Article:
49. Lo AW (1991) Long term memory in stock prices. Econometrica 59:1279–1313CrossRefGoogle Scholar
  50. Lobato IN, Savin NE (1998) Real and spurious long memory properties of stock market data. J Bus Econ Stat 16:261–268CrossRefGoogle Scholar
  51. Maheu JM, McCurdy TH (2000) Identifying bull and bear markets in stock returns. J Bus Econ Stat 18:100–112CrossRefGoogle Scholar
  52. Mandelbrot BB (1971) When can price be arbitraged efficiently? A limit to the validity of the random walk and martingale models. Rev Econ Stat 53:225–236CrossRefGoogle Scholar
  53. Marelli E (2004) Evolution of unemployment structures and regional specialization in the EU. Econ Syst 28:35–59CrossRefGoogle Scholar
  54. Nishina K, Maghrebi N, Holmes MJ (2006) Are volatility expectations characterized by regime shifts? Evidence from implied volatility indices. Discussion Papers in Economics and Business 06–20Google Scholar
  55. Ohanissian A, Russell JR, Tsay RS (2008) True or spurious long memory? A new test. J Bus Econ Stat 26:161–175CrossRefGoogle Scholar
  56. Parke WR (1999) What is fractional integration? Rev Econ Stat 81:632–638CrossRefGoogle Scholar
  57. Phillips PCB, Shimotsu K (2004) Local Whittle estimation in nonstationary and unit root cases. Ann Stat 32:656–692CrossRefGoogle Scholar
  58. Phillips PCB, Shimotsu K (2005) Exact local Whittle estimation of fractional integration. Ann Stat 33:1890–1933CrossRefGoogle Scholar
  59. Robinson PM (1978) Statistical inference for a random coefficient autoregressive model. Scand J Stat 5:163–168Google Scholar
  60. Robinson PM (1994) Efficient tests of nonstationary hypotheses. J Am Stat Assoc 89:1420–1437CrossRefGoogle Scholar
  61. Robinson PM (1995) Gaussian semiparametric estimation of long range dependence. Ann Stat 23:1630–1661CrossRefGoogle Scholar
  62. Robinson PM (2003) Long memory time series. In: Robinson PM (ed) Time series with long memory. Oxford University Press, Oxford, pp 1–48Google Scholar
  63. Sadique S, Silvapulle P (2001) Long term memory in stock market returns: international evidence. Int J Finance Econ 6:59–67CrossRefGoogle Scholar
  64. Schwert GW (1998) Stock market volatility: 10 years after the crash. Brook-Wharton Pap Financ Serv I:65–114Google Scholar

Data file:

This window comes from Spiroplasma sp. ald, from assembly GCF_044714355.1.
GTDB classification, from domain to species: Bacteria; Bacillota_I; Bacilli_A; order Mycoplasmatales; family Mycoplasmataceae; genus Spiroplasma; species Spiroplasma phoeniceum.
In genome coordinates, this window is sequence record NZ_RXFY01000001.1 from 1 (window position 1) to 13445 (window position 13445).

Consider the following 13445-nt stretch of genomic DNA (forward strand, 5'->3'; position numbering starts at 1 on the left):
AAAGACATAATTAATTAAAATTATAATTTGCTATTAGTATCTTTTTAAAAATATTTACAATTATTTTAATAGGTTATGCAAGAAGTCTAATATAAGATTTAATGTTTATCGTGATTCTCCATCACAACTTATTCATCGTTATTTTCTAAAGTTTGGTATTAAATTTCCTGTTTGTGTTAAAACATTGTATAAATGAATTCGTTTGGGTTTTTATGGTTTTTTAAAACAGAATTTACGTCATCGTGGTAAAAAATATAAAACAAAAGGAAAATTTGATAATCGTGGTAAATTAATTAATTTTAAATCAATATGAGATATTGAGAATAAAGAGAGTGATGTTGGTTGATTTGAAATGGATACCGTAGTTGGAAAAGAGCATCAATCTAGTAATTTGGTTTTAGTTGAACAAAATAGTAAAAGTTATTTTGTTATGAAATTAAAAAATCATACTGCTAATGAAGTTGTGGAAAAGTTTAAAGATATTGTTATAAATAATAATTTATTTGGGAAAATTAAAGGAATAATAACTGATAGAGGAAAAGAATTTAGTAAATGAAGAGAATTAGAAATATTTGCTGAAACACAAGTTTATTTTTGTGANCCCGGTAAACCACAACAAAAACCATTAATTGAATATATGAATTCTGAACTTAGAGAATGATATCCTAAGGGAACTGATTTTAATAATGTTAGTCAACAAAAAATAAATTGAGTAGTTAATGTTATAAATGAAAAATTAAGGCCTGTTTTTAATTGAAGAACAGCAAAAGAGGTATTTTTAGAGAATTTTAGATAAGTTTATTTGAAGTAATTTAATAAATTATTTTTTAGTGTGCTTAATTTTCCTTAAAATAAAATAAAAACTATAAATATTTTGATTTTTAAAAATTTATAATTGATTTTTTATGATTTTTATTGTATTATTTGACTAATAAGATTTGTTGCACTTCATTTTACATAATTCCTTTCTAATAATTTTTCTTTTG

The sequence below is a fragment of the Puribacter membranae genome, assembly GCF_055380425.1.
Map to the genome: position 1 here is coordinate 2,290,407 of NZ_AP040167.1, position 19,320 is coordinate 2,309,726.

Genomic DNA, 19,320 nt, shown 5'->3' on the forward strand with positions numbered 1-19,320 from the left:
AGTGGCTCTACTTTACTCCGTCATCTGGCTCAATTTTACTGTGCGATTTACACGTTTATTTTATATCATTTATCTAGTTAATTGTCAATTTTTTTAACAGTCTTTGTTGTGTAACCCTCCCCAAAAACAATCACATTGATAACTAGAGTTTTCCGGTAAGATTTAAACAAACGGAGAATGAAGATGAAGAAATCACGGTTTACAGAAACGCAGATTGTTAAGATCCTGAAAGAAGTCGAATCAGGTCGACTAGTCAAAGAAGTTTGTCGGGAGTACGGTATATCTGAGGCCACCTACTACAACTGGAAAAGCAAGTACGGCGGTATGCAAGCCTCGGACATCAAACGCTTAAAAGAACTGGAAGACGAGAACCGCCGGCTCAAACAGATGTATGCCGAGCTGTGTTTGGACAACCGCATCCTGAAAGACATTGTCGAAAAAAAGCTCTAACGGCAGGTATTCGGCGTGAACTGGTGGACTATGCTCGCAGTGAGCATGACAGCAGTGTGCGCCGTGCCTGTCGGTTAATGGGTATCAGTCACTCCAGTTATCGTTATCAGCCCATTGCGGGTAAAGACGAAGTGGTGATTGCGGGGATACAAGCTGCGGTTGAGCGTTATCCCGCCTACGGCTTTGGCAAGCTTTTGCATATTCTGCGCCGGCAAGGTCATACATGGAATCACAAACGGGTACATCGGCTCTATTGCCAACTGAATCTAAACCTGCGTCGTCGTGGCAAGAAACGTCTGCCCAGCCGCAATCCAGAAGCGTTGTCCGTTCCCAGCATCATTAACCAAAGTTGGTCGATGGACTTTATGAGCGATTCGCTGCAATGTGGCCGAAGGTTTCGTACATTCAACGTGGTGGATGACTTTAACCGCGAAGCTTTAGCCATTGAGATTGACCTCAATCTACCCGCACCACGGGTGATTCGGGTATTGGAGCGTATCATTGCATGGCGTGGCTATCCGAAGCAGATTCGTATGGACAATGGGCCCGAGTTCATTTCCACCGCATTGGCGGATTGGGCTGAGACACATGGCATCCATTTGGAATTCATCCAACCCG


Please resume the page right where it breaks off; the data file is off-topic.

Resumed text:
65. Shiller RJ (2001) Irrational exuberance. Princeton University Press, PrincetonGoogle Scholar
  66. Sibbertsen P (2004) Long memory in volatilities of German stock returns. Empir Econ 29:477–488CrossRefGoogle Scholar
  67. Sowell F (1992) Maximum likelihood estimation of stationary univariate fractionally integrated time series models. J Econom 53:165–188CrossRefGoogle Scholar
  68. Taqqu MS, Willinger W, Sherman R (1997) Proof of a fundamental result in self-similar traffic modelling. Comp Commun Rev 27:5–23CrossRefGoogle Scholar
  69. Teverosky V, Taqqu MS (1997) Testing for long range dependence in the presence of shifting means or slowly decaying trend using a variance-type estimator. J Time Ser Anal 18:279–304CrossRefGoogle Scholar
  70. Tolvi J (2003) Long memory model in a small economy. Econ Bull 7:1–13Google Scholar
  71. Tu J (2006) Are bull and bear markets economically important? MimeoGoogle Scholar
  72. Turner CM, Startz R, Nelson CR (1989) A markov model of heteroscedasticity, risk and learning in the stock market. J Financ Econ 25:3–22CrossRefGoogle Scholar
  73. Velasco C (1999) Gaussian semiparametric estimation of nonstationary time series. J Time Ser Anal 20:87–127CrossRefGoogle Scholar
  74. Yajima Y (1985) Estimation of long memory time series models. Aust J Stat 27:303–320CrossRefGoogle Scholar

Copyright information

© Springer Science+Business Media, LLC 2009

Authors and Affiliations

  • J. Cuñado
    • 1
  • L. A. Gil-Alana
    • 1
  • F. Perez de Gracia
    • 1
  1. 1.Department of EconomicsUniversidad de NavarraPamplonaSpain

Personalised recommendations